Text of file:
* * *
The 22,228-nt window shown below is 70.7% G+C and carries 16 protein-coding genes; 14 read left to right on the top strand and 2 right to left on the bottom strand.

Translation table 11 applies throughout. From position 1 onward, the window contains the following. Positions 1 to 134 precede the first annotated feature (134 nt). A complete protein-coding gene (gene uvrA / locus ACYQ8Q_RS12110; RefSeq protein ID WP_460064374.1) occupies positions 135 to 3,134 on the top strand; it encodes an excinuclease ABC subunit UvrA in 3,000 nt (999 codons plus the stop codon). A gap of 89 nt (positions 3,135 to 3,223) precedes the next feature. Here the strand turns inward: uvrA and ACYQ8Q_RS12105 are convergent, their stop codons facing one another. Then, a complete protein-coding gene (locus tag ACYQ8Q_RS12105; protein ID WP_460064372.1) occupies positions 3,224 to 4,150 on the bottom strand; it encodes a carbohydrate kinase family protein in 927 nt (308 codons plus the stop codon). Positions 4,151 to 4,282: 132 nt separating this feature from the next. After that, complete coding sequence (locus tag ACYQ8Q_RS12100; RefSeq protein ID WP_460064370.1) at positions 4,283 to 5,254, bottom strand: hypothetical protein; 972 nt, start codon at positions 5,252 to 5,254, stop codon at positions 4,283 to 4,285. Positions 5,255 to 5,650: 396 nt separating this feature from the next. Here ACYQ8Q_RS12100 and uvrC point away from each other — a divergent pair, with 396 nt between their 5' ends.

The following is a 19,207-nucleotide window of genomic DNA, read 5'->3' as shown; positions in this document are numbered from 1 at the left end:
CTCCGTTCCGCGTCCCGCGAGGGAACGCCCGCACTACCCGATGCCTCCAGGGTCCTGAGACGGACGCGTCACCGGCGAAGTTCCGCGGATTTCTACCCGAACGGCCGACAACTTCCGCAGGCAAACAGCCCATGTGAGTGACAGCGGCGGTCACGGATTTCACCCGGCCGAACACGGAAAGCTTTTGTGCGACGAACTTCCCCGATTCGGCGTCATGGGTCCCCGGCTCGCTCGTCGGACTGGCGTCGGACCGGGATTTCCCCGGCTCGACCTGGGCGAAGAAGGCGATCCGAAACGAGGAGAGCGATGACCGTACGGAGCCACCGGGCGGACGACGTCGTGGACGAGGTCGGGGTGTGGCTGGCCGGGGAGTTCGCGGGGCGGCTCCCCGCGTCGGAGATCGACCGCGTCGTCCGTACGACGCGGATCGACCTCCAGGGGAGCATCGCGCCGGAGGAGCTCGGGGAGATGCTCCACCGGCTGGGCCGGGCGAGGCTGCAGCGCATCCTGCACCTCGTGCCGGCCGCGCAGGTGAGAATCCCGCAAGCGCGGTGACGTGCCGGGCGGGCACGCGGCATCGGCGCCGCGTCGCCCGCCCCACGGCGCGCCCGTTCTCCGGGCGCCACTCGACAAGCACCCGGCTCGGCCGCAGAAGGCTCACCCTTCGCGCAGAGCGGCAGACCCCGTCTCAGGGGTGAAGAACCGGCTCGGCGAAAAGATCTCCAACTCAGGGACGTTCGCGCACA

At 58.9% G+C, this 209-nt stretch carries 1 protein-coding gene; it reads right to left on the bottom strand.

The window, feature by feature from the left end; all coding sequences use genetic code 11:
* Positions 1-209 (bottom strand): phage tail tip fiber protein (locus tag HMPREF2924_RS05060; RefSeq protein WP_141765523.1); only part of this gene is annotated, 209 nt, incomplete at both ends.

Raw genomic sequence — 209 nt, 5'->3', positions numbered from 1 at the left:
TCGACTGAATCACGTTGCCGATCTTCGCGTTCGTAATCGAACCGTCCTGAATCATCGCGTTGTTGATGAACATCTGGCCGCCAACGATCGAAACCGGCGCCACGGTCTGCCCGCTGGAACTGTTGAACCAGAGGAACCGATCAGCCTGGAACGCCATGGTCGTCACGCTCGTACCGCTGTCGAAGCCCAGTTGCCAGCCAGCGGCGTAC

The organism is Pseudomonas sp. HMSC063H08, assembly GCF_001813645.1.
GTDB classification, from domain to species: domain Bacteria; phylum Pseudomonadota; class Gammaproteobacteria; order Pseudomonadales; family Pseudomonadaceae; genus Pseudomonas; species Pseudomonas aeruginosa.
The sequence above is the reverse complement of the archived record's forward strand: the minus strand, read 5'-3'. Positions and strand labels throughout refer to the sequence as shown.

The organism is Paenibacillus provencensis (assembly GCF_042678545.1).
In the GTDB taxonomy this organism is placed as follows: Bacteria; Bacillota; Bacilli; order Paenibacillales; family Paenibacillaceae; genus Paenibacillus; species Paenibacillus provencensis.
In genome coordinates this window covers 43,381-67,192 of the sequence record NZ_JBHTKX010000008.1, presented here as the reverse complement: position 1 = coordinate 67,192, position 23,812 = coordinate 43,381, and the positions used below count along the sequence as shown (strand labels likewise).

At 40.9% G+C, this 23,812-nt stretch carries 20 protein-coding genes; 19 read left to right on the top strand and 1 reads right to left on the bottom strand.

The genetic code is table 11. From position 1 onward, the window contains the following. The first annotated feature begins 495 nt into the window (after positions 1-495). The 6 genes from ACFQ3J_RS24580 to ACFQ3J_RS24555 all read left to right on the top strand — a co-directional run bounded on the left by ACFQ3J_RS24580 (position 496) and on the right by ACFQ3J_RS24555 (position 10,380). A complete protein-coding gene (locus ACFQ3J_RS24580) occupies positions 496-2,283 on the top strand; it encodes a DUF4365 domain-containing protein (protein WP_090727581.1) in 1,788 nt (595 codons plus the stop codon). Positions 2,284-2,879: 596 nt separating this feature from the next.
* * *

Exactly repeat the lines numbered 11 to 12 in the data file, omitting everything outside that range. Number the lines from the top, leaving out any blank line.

GTDB classification, from domain to species: domain Bacteria; phylum Pseudomonadota; class Gammaproteobacteria; order Pseudomonadales; family Pseudomonadaceae; genus Pseudomonas; species Pseudomonas aeruginosa.
The sequence above is the reverse complement of the archived record's forward strand: the minus strand, read 5'-3'. Positions and strand labels throughout refer to the sequence as shown.